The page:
Disasterpieces: Slipknot’s “Iowa”, 16 years later
5 full-lengths into their career, Slipknot have long been one of the most important and influential metal bands on the planet. Whether you love them or hate them, you can’t deny that a generation of bands have been influenced by their incendiary blend of nu-metal, industrial, and even death metal. It all started with their debut 1999 self-titled album, and while it’s often cited as a fan favorite (for good reason), it can be argued that it was 2001’s Iowa that’s actually the better album.
With acclaimed producer Ross Robinson back at the helm for album #2, the band’s sophomore album was a huge turning point for Slipknot. Though it has just as much depth and incendiary rage as their debut (“The Heretic Anthem”, “Left Behind”), it’s the strangely melodic portions of the album that are the real standouts. It’s not like Slipknot lacked vitriol or energy here, but even the crushing single “My Plague” showed off one of the catchiest choruses on Iowa. “Left Behind” in particular is one of the early songs that showed major crossover appeal, which was even more adeptly explored on Vol. 3: The Subliminal Verses. It’s this stunningly effective dichotomy of occasional light in the dark as well as arguably the best Corey Taylor performance on record that makes Iowa so influential – that’s not even mentioning the almost 7 minute long track “Skin Ticket”, which is an experimental track unlike anything Slipknot had ever done to that point.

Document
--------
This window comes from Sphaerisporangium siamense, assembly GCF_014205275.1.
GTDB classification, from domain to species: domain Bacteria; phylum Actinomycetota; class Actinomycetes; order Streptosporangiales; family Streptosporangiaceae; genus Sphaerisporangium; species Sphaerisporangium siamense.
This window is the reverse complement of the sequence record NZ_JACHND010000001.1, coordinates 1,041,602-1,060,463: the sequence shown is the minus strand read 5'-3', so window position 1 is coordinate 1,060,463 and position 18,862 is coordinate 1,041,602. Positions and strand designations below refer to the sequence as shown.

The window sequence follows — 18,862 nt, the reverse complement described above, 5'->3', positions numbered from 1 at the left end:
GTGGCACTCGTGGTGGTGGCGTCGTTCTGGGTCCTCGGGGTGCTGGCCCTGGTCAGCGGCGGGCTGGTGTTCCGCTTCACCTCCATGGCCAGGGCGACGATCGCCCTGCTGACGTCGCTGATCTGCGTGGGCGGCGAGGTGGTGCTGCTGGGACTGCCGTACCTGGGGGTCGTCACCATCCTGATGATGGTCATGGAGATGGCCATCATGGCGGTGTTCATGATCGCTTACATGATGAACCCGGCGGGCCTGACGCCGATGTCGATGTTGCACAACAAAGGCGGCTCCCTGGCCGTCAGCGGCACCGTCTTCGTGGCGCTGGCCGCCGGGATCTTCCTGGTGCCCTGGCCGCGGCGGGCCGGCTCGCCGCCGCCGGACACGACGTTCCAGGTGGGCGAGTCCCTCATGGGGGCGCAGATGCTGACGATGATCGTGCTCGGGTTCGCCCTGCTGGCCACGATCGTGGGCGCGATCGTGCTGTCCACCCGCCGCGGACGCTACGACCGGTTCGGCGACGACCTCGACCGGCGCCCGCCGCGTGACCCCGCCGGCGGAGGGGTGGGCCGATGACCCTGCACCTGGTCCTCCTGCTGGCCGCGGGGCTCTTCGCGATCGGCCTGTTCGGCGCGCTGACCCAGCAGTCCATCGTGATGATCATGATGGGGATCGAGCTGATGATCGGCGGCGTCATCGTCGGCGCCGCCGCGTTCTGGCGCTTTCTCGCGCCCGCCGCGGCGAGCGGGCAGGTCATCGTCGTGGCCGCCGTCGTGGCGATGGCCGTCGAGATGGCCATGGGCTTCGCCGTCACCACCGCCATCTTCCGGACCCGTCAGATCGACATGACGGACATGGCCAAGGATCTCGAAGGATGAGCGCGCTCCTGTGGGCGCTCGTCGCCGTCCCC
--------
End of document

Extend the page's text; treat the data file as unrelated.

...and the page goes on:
Even 16 years later, Iowa is still a stunning achievement. Slipknot managed to cut down on some of the filler, explore more melodic influences, and it ultimately culminated in an album that was one step closer to one of the most unlikely crossover bands in metal history. Iowa is certainly worth revisiting – even almost 2 decades after its release, it does not sound a bit dated at all.